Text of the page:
Although inspectors were unable to visit the site, the report says collected evidence suggests that chemical weapons were used but “in the absence of primary information on the delivery system(s) and environmental samples collected and analysed under the chain of custody, the United Nations Mission could not establish the link between the alleged event, the alleged site and the deceased woman”. 

The UN report also notes that this incident was “atypical for an event involving alleged use of chemical weapons”:

“The munitions allegedly used could hold only as little as 200 ml of a toxic chemical. Allegedly tear gas and chemical weapon munitions were used in parallel. 

“The core of the device allegedly used was a cinder block (building material of cement) with round holes. These holes could, allegedly, serve to “secure” small hand grenades from exploding. As the cinder block hit the ground, the handles of the grenades would become activated and discharged. Some of the hand grenade–type munitions allegedly contained tear gas, whereas other grenades were filled with Sarin.”

(The Saraqeb incident is also discussed on the Brown Moses blog.)

The remaining three incidents in the investigation were all based on complaints from the Syrian government, at a time when it was blaming rebels for the August 21 attacks.

Bahhariyeh (22 August 2013) 

A number of government soldiers engaged in fighting were reportedly taken ill when an object landed nearby and emitted “blue-coloured gas with a very bad odour”.

Blood samples collected by the Syrian government and the UN all tested negative for “any known signatures of chemical weapons”. The report therefore says the inspectors “cannot corroborate the allegation that chemical weapons were used”.

Jobar (24 August 2013)

The report says:

“Based on interviews conducted by the United Nations Mission with military commanders, soldiers, clinicians and nurses, it can be ascertained that … a group of soldiers were tasked to clear some buildings near the river in Jobar under the control of opposition forces. 

“At around 1100 hours, the intensity of the shooting from the opposition subsided and the soldiers were under the impression that the other side was retreating. Approximately 10 meters away from some soldiers, an improvised explosive device reportedly detonated with a low noise, releasing a badly smelling gas.”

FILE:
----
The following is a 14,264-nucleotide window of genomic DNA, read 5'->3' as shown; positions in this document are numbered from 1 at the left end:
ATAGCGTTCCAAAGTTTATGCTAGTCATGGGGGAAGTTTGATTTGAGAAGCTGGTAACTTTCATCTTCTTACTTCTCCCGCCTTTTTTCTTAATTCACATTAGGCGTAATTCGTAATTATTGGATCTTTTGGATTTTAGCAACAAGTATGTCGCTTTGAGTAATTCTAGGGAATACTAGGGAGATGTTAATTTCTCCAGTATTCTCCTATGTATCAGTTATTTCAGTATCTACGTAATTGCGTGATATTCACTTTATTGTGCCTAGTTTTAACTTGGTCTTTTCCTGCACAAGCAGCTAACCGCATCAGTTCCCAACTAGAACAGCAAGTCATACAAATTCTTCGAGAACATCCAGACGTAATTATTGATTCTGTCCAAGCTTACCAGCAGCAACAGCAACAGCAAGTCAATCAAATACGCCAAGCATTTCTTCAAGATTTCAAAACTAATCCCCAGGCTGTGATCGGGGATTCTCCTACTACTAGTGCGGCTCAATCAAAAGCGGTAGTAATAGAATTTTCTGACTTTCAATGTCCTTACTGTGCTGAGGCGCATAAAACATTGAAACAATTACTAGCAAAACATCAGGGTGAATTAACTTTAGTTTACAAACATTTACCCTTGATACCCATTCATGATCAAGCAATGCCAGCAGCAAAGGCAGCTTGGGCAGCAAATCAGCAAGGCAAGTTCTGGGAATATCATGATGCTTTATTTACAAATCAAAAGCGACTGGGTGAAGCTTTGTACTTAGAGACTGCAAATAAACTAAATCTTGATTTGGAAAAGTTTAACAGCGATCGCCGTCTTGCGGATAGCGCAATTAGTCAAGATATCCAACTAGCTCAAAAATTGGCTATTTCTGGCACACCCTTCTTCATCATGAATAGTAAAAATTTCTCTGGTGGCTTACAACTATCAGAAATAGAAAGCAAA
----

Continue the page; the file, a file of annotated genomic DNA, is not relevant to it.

Ten soldiers were reportedly evacuated – four of them seriously affected.

UN inspectors visited the site but saw no value in collecting samples because the fragments of the alleged munitions had already been removed and the site had been corrupted by mine-clearing activities. 

Blood samples taken by the Syrian government (and authenticated by the UN using DNA techniques) tested positive for signatures of Sarin. One of the four blood samples collected from the same patients by the UN a month later also tested positive for Sarin. 

The report finds the collected evidence “consistent with the probable use of chemical weapons” but again adds that “in the absence of primary information on the delivery system(s) and environmental samples collected and analysed under the chain of custody, the United Nations Mission could not establish the link between the victims, the alleged event and the alleged site”.

Ashrafiah Sahnaya (25 August 2013)

According to the Syrian government, cylindrical canisters were fired at some soldiers, “using a weapon that resembled a catapult”.

Again, UN inspectors were not able to visit the site for security reasons but blood samples taken by the Syrian government and authenticated by the UN using DNA techniques tested positive for signatures of Sarin. Samples taken by the UN one week and one month after the alleged incident tested negative.

The report says collected evidence suggests that chemical weapons were used, though it is unable to “establish the link between the alleged event, the alleged site and the survivors”. 

Posted by Brian Whitaker
Saturday, 14 December 2013